Jewel Philemon/ Pictures by Jeremy Philemon
SDP secretary-general Dr Chee Soon Juan said the slate of candidates the party will be fielding in this GE are ‘high-calibre professionals’ and ‘committed Singaporeans’ who will make this GE about the people.
The six candidates are: Dr James Gomez, 46; Ms Michelle Lee, 35; Mr Jarrod Luo, 27; Mr John Tan, 49; Ms Teo Soh Lung, 62; and Dr Vincent Wijeysingha, 40.
It is yet to be announced which constituencies these six candidates will be fielded in.
Dr Gomez said he personally feels like, in his own words, “a new me” and that he feels more “refined – in terms of my thoughts on policies”. He says, “I feel more politically stronger. And it’s not just me. I have the opportunity to work with a new operating system: the revitalized and energetic SDP team that will be working hard for the people.” Dr Gomez joined the SDP last November. He is currently the Deputy Associate Dean (International) and Head of Public Relations at the School of Humanities, Communications and Social Sciences at Monash University, Australia.
Ms Michelle Lee, 35, is a English and Literature teacher, and has first-class honors in Government and Economics. “Singapore is on a bullet train of so called progress,” Ms Lee said, “However many Singaporeans do not have the opportunity to catch this train and are falling behind. Their real life problems are not given any weight.” She also cited the rising costs of living and the influx of foreign labor as the reasons for putting many Singaporeans under intense pressure. She also urged the voters to carefully consider the very many issues that affect them. She reiterates, “The government should be the servant of the people and not the masters.”
“Being involved in politics is, ultimately, to serve the people,” says first-time candidate Mr Luo. He is the Honorary Secretary of the Youth Wing of the SDP: The Young Democrats. He joined the SDP back in 2008. Mr Luo says he is looking “forward to serving them (the people).”
Mr John Tan, fondly called “my trusted assistant” by Dr Chee, highlighted empowerment or rather the lack of, as a key issue in Singapore. “I have studied intrinsic motivation and empowerment,” Mr Tan said. “But, when I look around me, many of my fellow Singaporeans experience anything but empowerment. And that is something I want to bring to this country. It is something that everyone has to feel for themselves and I believe that the PAP Government has stolen that from us. How can we feel empowered when every time things go wrong, we get blamed and when every time things go right, they get the glory?” Mr Tan is the Assistant Secretary-General of the party. He is also a social psychologist who spent ten years in the United States researching and writing on intrinsic motivation and empowerment.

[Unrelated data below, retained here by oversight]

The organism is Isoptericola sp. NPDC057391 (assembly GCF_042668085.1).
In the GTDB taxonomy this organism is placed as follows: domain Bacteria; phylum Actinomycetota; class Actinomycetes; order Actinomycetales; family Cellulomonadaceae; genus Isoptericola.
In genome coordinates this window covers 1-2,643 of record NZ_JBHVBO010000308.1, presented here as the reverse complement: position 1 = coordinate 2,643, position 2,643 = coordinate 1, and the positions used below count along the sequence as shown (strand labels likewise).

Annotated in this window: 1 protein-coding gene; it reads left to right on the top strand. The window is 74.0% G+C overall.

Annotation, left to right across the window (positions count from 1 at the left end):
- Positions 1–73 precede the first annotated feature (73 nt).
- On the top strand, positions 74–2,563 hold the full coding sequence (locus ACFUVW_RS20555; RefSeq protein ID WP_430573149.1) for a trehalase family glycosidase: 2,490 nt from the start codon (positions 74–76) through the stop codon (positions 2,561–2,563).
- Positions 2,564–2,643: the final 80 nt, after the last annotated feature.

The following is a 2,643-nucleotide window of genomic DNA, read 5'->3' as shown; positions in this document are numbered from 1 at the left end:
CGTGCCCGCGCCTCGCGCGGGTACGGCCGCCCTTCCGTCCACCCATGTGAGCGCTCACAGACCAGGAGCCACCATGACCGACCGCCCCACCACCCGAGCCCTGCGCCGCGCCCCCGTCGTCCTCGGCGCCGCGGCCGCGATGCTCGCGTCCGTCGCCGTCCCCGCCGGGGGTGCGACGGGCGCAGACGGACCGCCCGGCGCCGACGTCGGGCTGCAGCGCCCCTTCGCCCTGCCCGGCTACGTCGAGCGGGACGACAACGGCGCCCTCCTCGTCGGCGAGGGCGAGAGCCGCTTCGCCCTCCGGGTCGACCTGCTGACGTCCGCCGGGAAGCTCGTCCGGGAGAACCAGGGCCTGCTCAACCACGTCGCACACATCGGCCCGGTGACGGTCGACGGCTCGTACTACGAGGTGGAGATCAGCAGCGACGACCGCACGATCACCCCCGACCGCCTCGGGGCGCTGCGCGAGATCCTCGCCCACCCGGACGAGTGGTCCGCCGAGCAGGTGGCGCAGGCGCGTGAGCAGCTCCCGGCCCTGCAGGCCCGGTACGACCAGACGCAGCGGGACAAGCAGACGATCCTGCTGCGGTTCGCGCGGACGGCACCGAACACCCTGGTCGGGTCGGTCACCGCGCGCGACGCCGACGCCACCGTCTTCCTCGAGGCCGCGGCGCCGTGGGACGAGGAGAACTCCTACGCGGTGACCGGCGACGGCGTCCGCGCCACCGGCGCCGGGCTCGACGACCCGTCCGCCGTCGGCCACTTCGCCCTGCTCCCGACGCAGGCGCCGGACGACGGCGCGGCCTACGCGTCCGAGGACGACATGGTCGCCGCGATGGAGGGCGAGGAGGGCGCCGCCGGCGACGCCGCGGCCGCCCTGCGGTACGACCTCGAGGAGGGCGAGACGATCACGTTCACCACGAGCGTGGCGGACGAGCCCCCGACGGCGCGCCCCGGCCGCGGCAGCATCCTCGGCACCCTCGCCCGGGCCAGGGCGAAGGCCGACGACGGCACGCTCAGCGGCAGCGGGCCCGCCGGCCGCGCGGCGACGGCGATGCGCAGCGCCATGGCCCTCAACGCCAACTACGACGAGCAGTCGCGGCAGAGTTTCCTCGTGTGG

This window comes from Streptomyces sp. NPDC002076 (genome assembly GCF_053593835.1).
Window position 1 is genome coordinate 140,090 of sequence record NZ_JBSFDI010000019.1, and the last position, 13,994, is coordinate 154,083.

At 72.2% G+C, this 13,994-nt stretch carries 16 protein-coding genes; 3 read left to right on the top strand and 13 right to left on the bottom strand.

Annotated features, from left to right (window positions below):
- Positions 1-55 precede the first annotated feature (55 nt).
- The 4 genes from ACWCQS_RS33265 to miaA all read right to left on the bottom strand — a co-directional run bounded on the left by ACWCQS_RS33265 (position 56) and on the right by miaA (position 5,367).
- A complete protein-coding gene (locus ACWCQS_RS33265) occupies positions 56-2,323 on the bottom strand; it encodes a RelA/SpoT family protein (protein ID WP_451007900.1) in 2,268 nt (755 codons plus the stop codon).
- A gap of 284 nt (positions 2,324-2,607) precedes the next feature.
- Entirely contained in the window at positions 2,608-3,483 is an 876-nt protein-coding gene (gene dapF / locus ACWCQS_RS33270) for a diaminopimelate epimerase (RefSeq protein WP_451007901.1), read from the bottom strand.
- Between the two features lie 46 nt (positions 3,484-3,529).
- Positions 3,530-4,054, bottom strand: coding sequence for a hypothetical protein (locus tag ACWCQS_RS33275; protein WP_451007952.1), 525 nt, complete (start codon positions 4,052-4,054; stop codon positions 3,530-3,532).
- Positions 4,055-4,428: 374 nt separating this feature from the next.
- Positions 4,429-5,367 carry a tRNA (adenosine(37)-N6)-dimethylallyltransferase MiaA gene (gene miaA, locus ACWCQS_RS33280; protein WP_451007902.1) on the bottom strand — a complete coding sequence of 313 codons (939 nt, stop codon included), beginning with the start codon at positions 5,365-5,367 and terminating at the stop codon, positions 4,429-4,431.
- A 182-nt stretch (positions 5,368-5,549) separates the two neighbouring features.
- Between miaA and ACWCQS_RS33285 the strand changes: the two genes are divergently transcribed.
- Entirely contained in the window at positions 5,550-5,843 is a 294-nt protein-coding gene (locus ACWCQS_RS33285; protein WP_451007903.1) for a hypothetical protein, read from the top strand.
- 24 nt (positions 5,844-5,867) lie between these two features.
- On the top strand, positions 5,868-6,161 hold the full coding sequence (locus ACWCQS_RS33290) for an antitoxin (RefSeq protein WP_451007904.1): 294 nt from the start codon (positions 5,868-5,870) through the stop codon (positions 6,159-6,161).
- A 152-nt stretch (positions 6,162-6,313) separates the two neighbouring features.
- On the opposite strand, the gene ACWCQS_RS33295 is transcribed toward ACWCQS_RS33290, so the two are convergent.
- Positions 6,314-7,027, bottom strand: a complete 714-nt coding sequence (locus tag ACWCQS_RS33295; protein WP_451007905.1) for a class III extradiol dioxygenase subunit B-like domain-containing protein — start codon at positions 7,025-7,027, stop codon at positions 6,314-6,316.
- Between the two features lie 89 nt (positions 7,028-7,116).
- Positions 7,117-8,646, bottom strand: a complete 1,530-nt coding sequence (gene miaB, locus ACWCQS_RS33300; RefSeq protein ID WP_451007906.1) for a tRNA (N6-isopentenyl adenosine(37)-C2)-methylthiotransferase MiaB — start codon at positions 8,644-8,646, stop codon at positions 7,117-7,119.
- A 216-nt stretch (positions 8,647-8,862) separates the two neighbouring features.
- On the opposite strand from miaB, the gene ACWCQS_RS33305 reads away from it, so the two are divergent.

Ms Teo Soh Lung, a widely known political figure, is a former lawyer who is also the co-founder of the Law Society Criminal Legal Aid Scheme. Ms Teo was embroiled in controversy when she called for the Government to withdraw the Legal Profession Amendment Bill which had sought to take away the rights of the Law Society to comment on legislation. She was later, in 1987, arrested and incarcerated without trial under the Internal Security Act. She was released four months later but was imprisoned again for refuting the Government’s allegations against her. She was finally released in 1990.
Ms Teo recounted her state of mind after her release. “I had wound up my legal practice and I seriously contemplated moving to a less developed country in Asia where I can contribute something,” she said. It was then that her mother’s health took a turn for the worse and she stayed back and worked on her memoir (Beyond the Blue Gate). “A few years later, I thought through my decision in the position of a Singaporean. I thought, ‘Why should I leave Singapore when there is so much to be done here?’ I am no quitter so I decided to stay. And I wish to contribute to my own country.”
“We are in the presence of greatness,” quipped Dr Vincent Wijeysingha, referring to what Ms Teo. Dr Wijeysingha cited Ms Teo’s memoir as one of the things that brought him into politics. Dr Wijeysingha is the Executive Director of Transient Workers Count Too (TWC2) which is a non-government organization which advocates the rights of migrant workers. Dr Wijeysingha is also believed to be responsible for heading the SDP team which drew up the Shadow Budget 2011 (click here) the SDP’s economic programme.
Dr Wijeysingha focused on the PAP’s policy framework which was first revealed in their public statement on 19 March 2011 and later solidified in their manifesto, which was released a few days ago. Dr Wijeysingha pointed out a few interesting events that happened in that gap (between the public statement and the manifesto).
Among the events highlighted were, Tampines Group Representative Constituency (GRC)’s Member of Parliament (MP), Mr Mah Bow Tan’s comment, “A massive amount of reserves is more important than housing the people” (which Mr Mah Bow Tan reiterated to the Straits Times again); and Tanjong Pagar GRC’s MP Ms Indranee Rajah’s letter to the Straits Times which implied that ‘dictatorship is more important than the people of Singapore.” Dr Wijeysingha labels these comments as “deeply revolting.”
“This is the time for the people to make a decision on Singapore,” he said.
Watch the video here.
The SDP’s next batch of candidates will be unveiled on Friday.